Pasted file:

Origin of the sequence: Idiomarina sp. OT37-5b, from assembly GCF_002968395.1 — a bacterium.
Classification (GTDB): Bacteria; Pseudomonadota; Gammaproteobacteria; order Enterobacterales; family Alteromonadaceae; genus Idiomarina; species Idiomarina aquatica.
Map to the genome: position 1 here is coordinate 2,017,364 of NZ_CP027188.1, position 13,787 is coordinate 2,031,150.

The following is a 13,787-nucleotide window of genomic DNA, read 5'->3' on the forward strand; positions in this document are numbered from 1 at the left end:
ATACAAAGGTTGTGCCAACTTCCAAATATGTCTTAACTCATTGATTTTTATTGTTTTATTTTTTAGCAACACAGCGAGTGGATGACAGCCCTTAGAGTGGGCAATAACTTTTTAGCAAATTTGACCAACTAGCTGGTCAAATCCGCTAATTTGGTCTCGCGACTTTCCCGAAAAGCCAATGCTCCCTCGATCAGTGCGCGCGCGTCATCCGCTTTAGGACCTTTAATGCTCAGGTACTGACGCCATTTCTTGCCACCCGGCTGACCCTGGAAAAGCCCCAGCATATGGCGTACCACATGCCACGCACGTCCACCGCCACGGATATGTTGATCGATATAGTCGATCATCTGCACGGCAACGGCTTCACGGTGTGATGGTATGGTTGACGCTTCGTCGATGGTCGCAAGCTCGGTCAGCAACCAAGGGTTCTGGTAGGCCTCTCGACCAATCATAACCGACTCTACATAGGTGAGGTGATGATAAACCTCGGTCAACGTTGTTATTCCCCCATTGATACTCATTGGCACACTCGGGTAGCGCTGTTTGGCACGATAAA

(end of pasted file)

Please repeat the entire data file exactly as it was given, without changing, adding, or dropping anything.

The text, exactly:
Origin of the sequence: Idiomarina sp. OT37-5b, from assembly GCF_002968395.1 — a bacterium.
Classification (GTDB): Bacteria; Pseudomonadota; Gammaproteobacteria; order Enterobacterales; family Alteromonadaceae; genus Idiomarina; species Idiomarina aquatica.
Map to the genome: position 1 here is coordinate 2,017,364 of NZ_CP027188.1, position 13,787 is coordinate 2,031,150.

The following is a 13,787-nucleotide window of genomic DNA, read 5'->3' on the forward strand; positions in this document are numbered from 1 at the left end:
ATACAAAGGTTGTGCCAACTTCCAAATATGTCTTAACTCATTGATTTTTATTGTTTTATTTTTTAGCAACACAGCGAGTGGATGACAGCCCTTAGAGTGGGCAATAACTTTTTAGCAAATTTGACCAACTAGCTGGTCAAATCCGCTAATTTGGTCTCGCGACTTTCCCGAAAAGCCAATGCTCCCTCGATCAGTGCGCGCGCGTCATCCGCTTTAGGACCTTTAATGCTCAGGTACTGACGCCATTTCTTGCCACCCGGCTGACCCTGGAAAAGCCCCAGCATATGGCGTACCACATGCCACGCACGTCCACCGCCACGGATATGTTGATCGATATAGTCGATCATCTGCACGGCAACGGCTTCACGGTGTGATGGTATGGTTGACGCTTCGTCGATGGTCGCAAGCTCGGTCAGCAACCAAGGGTTCTGGTAGGCCTCTCGACCAATCATAACCGACTCTACATAGGTGAGGTGATGATAAACCTCGGTCAACGTTGTTATTCCCCCATTGATACTCATTGGCACACTCGGGTAGCGCTGTTTGGCACGATAAA